The UK is looking to claim sovereignty over a large area of the remote seabed off Antarctica.
Claims can be made for up to 350 miles off existing territories
The claim for an area around British Antarctica is one of a number being prepared by the Foreign Office, a spokeswoman said.
Even if granted, those rights would not allow Britain to contravene the treaty that prohibits oil and gas tapping under the seabed.
The spokeswoman labelled the move "a safeguard for the future".
The claim, which the spokeswoman stressed is still being prepared in advance of a May 2009 United Nations deadline, could extend Britain's stake for Antarctic waters by more than 1 million sq km (386,000 sq miles) and is permitted under the Law of the Sea Convention.
"This has been under consideration for many years," the spokeswoman said of the move, which she said will not affect the more recent environmental protections put into the Antarctic Treaty in 1991.
"It would be a claim in name only, we wouldn't act because doing any mineral exploitation contravenes the treaty."
The move does signal Britain's willingness to join the current rush by countries to try to secure their potential oil and gas rights to seabeds should circumstances change.
The most notable recent example was the claim by Russia over the Arctic seabed.
"It is essentially to safeguard for the future and if (the treaty) is abolished in the future we will have safeguarded our claim to that area," the Foreign Office spokeswoman said.
She added that any change to the ban on mineral exploitation in the Antarctic is "highly improbable".
A spokesman for Greenpeace called the move "colossally irresponsible" and accused the British government of putting more effort into securing future oil rights than battling climate change.
"When the UK is supposed to be leading the global charge on reducing carbon emissions, they are in fact leading the charge halfway around the world for a new oil rush," said Charlie Kronick.
Currently, five-sixths of the Antarctic continent is claimed by seven countries and most of the existing British stake is also claimed by either Argentina or Chile.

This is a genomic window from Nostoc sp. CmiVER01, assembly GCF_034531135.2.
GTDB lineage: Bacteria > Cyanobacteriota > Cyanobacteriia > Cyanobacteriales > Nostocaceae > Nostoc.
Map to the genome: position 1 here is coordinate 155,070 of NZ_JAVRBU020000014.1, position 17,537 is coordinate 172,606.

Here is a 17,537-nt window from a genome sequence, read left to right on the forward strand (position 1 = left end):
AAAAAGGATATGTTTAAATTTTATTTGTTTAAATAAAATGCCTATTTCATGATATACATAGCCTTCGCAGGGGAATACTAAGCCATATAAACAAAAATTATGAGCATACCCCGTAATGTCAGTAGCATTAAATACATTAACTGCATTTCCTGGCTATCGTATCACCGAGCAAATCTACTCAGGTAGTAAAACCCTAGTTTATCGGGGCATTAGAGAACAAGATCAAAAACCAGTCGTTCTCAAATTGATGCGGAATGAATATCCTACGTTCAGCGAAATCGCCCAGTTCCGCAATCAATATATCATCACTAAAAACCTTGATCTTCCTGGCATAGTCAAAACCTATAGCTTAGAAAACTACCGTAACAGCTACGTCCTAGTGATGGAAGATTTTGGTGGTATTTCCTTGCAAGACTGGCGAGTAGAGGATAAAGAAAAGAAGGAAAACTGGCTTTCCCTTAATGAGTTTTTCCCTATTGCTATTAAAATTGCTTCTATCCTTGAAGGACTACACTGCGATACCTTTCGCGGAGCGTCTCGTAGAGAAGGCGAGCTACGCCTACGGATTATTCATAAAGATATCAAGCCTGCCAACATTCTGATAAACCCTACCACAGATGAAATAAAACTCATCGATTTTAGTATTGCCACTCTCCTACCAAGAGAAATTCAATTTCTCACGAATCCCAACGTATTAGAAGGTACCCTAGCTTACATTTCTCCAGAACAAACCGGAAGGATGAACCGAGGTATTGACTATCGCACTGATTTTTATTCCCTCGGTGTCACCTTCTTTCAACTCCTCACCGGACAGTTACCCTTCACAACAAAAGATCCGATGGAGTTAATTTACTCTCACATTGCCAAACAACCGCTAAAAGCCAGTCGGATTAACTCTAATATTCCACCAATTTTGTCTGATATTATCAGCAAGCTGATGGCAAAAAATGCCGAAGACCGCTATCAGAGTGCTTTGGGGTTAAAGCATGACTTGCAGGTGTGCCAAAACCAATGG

The British Antarctic Territory claim fans out from the south pole in a wedge that takes in more than 600,000 square miles.
The area was first staked in 1908 and the Foreign Office says it now houses two permanent research stations.
Britain has already submitted to the United Nations a joint claim with France, Spain and the Irish Republic for part of the Bay of Biscay.
It is also in discussions with Iceland, Ireland and Denmark on a joint claim in the Hattan-Rockall area off the west coast of Scotland and is working on a claim to extend around the Falkland Islands, South Georgia and Ascension Island.
"There are a number of coastal states submitting claims," the spokeswoman said, adding that the technology does not yet exist to reach mineral deposits that can sit as far as four or five miles under water.
The deadline for submitting claims, which can be made for up to 350 miles (563 km) off existing territories, is May 2009.
Researchers are currently compiling the geological case for the submissions, since under the Convention, any extensions must be based on the existence of continental shelf.
Polar explorer Pen Hadow, is the guest on the Have Your Say programme on Sunday 21 October 1406GMT. He has been to the North and South Pole and next year he is returning to the North Pole to measure the ice cap. You can send your questions for him using this post form.
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